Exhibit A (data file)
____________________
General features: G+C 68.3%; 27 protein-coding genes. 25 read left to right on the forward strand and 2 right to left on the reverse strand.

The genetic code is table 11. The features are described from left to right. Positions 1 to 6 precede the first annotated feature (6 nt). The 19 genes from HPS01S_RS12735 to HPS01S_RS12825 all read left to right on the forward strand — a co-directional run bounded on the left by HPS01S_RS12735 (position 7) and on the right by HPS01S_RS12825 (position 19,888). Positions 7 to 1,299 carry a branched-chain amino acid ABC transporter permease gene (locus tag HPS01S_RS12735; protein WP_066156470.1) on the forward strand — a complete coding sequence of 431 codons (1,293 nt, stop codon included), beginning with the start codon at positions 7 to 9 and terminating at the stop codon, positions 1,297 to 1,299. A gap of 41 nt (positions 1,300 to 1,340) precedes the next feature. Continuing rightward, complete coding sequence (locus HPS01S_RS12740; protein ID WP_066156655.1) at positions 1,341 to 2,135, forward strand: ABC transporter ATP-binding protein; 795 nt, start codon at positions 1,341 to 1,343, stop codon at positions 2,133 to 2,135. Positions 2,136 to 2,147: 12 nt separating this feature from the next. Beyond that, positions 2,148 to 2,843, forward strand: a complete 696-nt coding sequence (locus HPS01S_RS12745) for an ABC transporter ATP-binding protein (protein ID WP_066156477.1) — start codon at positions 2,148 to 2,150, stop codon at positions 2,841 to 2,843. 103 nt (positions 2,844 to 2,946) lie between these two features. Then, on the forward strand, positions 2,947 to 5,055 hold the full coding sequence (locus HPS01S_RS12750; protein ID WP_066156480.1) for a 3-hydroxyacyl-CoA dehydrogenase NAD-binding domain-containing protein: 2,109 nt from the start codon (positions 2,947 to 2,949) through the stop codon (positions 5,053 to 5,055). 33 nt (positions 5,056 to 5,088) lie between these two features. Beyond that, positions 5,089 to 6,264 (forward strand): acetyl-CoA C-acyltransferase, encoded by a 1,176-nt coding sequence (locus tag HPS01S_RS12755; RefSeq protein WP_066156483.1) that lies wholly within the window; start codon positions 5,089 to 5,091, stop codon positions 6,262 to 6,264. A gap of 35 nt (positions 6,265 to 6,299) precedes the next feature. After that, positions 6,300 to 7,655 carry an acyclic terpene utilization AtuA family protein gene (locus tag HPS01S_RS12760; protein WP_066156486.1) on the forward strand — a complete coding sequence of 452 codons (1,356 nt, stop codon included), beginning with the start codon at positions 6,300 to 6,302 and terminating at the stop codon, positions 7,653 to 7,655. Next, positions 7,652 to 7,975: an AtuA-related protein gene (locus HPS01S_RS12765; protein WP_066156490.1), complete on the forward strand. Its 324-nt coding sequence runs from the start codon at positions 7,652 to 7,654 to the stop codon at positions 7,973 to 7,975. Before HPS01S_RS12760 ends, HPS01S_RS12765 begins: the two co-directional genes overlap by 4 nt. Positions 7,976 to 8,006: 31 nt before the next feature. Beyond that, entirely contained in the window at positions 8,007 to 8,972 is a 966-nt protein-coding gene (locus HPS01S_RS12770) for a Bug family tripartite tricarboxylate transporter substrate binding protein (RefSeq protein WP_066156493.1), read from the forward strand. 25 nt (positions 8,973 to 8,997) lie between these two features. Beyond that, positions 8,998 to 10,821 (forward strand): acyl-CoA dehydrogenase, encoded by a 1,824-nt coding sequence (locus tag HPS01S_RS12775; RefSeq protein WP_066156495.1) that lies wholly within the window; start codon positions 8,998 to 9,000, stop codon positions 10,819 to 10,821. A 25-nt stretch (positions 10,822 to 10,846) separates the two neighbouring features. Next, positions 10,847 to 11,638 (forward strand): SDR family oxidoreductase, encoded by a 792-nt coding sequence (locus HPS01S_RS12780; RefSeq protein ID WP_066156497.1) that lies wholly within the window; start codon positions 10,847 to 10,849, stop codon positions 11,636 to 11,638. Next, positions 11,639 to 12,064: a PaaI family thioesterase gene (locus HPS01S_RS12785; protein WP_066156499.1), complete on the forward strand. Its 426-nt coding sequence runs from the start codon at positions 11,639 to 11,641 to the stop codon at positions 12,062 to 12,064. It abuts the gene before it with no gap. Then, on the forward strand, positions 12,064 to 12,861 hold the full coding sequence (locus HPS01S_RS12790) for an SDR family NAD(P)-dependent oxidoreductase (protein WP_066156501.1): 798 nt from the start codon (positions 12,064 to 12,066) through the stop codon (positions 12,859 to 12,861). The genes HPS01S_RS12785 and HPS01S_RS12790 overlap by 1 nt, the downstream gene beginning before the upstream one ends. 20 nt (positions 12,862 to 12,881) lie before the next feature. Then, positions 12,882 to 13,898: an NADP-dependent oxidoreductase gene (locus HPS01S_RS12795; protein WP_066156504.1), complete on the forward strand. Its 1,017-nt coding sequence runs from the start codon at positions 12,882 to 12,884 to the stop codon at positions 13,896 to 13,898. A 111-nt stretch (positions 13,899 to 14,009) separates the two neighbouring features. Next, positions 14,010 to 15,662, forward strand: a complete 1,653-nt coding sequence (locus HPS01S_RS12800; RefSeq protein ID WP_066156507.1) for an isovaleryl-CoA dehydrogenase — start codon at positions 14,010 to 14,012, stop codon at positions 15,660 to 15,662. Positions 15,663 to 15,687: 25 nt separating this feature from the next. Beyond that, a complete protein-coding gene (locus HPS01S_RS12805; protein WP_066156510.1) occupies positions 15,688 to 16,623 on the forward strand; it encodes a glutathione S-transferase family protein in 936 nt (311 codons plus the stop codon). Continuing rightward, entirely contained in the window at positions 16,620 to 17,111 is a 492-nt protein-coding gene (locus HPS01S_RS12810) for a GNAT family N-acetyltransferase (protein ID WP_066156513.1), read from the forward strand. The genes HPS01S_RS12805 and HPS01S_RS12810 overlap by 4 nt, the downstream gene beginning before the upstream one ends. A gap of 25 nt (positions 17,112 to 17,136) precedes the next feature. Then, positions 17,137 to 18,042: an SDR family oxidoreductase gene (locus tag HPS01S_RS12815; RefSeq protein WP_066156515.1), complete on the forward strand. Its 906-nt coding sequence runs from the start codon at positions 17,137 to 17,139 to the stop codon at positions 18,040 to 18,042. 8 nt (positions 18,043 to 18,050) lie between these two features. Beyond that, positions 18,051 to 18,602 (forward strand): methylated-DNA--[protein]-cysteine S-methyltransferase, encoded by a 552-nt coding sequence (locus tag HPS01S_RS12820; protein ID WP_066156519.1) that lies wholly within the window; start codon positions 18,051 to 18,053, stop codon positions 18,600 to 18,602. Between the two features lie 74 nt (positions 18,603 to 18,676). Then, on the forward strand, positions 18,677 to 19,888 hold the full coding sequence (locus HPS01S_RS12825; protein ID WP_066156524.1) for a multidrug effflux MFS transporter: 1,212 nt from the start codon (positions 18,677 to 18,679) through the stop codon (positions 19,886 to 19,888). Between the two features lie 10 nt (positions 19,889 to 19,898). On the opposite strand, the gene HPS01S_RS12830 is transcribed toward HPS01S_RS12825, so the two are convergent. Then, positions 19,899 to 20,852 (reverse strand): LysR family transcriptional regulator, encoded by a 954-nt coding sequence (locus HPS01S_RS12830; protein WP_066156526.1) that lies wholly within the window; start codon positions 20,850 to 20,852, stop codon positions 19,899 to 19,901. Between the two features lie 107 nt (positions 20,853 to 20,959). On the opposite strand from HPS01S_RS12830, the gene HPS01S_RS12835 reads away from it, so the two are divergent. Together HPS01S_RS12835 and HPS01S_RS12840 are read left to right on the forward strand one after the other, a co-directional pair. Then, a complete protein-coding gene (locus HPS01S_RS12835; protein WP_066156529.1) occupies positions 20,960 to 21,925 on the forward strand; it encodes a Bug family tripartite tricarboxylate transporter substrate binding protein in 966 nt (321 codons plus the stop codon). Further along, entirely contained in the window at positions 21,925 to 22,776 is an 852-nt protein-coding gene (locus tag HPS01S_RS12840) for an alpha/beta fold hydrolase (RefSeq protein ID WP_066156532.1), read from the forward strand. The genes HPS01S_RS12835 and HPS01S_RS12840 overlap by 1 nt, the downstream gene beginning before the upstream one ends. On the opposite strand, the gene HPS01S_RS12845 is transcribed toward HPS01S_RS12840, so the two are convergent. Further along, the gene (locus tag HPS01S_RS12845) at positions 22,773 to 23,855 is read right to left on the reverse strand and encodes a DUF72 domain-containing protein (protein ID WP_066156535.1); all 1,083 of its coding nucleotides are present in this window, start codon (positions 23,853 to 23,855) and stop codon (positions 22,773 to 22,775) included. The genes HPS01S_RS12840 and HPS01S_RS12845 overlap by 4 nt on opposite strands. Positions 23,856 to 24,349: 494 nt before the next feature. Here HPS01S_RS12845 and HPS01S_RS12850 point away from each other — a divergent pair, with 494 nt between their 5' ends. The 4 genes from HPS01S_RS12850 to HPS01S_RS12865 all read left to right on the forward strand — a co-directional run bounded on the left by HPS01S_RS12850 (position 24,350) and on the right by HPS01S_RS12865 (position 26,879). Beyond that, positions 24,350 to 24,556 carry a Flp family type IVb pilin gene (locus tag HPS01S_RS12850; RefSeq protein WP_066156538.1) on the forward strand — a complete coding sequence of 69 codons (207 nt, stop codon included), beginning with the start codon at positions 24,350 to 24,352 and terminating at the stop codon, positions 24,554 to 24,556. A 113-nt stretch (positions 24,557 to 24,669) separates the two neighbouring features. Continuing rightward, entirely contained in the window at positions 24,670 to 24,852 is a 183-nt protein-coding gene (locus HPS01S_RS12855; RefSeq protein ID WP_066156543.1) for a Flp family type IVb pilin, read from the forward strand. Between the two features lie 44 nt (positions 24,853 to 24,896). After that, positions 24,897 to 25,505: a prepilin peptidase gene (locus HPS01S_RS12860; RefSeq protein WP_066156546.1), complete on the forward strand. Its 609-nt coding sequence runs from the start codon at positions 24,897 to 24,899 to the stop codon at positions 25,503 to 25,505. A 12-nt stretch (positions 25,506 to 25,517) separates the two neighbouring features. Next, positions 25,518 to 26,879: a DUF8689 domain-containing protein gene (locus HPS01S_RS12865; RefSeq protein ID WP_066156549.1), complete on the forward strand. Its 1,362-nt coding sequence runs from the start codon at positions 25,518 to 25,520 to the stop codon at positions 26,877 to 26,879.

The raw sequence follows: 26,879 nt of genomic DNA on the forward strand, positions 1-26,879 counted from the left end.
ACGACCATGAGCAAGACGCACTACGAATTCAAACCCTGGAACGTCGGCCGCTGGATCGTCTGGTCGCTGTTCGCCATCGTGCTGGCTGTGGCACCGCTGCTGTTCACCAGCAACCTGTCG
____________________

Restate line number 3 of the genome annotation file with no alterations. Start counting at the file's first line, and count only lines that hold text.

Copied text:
The raw sequence follows: 26,879 nt of genomic DNA on the forward strand, positions 1-26,879 counted from the left end.